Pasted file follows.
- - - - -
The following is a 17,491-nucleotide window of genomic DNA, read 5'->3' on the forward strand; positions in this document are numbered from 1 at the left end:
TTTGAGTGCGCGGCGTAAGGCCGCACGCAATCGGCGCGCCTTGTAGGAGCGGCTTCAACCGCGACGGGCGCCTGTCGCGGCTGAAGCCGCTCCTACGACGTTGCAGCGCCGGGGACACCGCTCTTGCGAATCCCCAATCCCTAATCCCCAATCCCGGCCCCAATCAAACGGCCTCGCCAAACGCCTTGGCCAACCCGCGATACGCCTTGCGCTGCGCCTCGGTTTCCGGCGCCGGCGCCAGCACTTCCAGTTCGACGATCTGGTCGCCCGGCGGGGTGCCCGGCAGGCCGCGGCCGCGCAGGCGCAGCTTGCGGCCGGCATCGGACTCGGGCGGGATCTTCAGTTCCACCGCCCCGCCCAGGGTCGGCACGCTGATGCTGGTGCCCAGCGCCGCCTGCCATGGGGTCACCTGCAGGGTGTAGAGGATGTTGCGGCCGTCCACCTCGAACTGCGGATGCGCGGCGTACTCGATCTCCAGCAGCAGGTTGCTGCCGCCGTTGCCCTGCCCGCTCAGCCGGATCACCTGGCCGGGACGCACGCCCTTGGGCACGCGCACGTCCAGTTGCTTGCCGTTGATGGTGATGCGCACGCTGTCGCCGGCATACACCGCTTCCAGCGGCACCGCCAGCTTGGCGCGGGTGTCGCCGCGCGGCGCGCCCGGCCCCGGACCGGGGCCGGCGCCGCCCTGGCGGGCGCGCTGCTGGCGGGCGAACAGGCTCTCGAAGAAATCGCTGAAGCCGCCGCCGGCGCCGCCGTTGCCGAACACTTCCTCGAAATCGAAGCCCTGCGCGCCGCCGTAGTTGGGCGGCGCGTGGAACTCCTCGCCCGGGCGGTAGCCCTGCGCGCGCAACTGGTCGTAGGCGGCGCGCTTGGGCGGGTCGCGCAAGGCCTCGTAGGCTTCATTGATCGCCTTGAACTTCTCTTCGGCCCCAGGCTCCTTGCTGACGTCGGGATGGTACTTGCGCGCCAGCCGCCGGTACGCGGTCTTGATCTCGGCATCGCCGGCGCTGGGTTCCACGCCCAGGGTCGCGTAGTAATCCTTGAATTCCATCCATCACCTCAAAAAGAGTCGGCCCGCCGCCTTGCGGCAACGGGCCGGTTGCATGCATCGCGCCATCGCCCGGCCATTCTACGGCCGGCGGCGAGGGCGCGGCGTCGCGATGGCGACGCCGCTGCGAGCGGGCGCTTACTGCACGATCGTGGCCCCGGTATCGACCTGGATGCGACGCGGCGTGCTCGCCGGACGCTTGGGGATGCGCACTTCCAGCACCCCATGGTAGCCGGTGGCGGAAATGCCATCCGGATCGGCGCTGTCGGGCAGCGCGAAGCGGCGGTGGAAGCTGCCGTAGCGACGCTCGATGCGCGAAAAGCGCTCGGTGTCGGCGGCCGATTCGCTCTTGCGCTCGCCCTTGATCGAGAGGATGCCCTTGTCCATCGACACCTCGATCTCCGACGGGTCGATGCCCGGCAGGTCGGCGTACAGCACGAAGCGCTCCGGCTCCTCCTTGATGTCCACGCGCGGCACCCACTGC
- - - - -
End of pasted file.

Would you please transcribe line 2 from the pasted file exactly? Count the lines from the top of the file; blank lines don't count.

TTTGAGTGCGCGGCGTAAGGCCGCACGCAATCGGCGCGCCTTGTAGGAGCGGCTTCAACCGCGACGGGCGCCTGTCGCGGCTGAAGCCGCTCCTACGACGTTGCAGCGCCGGGGACACCGCTCTTGCGAATCCCCAATCCCTAATCCCCAATCCCGGCCCCAATCAAACGGCCTCGCCAAACGCCTTGGCCAACCCGCGATACGCCTTGCGCTGCGCCTCGGTTTCCGGCGCCGGCGCCAGCACTTCCAGTTCGACGATCTGGTCGCCCGGCGGGGTGCCCGGCAGGCCGCGGCCGCGCAGGCGCAGCTTGCGGCCGGCATCGGACTCGGGCGGGATCTTCAGTTCCACCGCCCCGCCCAGGGTCGGCACGCTGATGCTGGTGCCCAGCGCCGCCTGCCATGGGGTCACCTGCAGGGTGTAGAGGATGTTGCGGCCGTCCACCTCGAACTGCGGATGCGCGGCGTACTCGATCTCCAGCAGCAGGTTGCTGCCGCCGTTGCCCTGCCCGCTCAGCCGGATCACCTGGCCGGGACGCACGCCCTTGGGCACGCGCACGTCCAGTTGCTTGCCGTTGATGGTGATGCGCACGCTGTCGCCGGCATACACCGCTTCCAGCGGCACCGCCAGCTTGGCGCGGGTGTCGCCGCGCGGCGCGCCCGGCCCCGGACCGGGGCCGGCGCCGCCCTGGCGGGCGCGCTGCTGGCGGGCGAACAGGCTCTCGAAGAAATCGCTGAAGCCGCCGCCGGCGCCGCCGTTGCCGAACACTTCCTCGAAATCGAAGCCCTGCGCGCCGCCGTAGTTGGGCGGCGCGTGGAACTCCTCGCCCGGGCGGTAGCCCTGCGCGCGCAACTGGTCGTAGGCGGCGCGCTTGGGCGGGTCGCGCAAGGCCTCGTAGGCTTCATTGATCGCCTTGAACTTCTCTTCGGCCCCAGGCTCCTTGCTGACGTCGGGATGGTACTTGCGCGCCAGCCGCCGGTACGCGGTCTTGATCTCGGCATCGCCGGCGCTGGGTTCCACGCCCAGGGTCGCGTAGTAATCCTTGAATTCCATCCATCACCTCAAAAAGAGTCGGCCCGCCGCCTTGCGGCAACGGGCCGGTTGCATGCATCGCGCCATCGCCCGGCCATTCTACGGCCGGCGGCGAGGGCGCGGCGTCGCGATGGCGACGCCGCTGCGAGCGGGCGCTTACTGCACGATCGTGGCCCCGGTATCGACCTGGATGCGACGCGGCGTGCTCGCCGGACGCTTGGGGATGCGCACTTCCAGCACCCCATGGTAGCCGGTGGCGGAAATGCCATCCGGATCGGCGCTGTCGGGCAGCGCGAAGCGGCGGTGGAAGCTGCCGTAGCGACGCTCGATGCGCGAAAAGCGCTCGGTGTCGGCGGCCGATTCGCTCTTGCGCTCGCCCTTGATCGAGAGGATGCCCTTGTCCATCGACACCTCGATCTCCGACGGGTCGATGCCCGGCAGGTCGGCGTACAGCACGAAGCGCTCCGGCTCCTCCTTGATGTCCACGCGCGGCACCCACTGC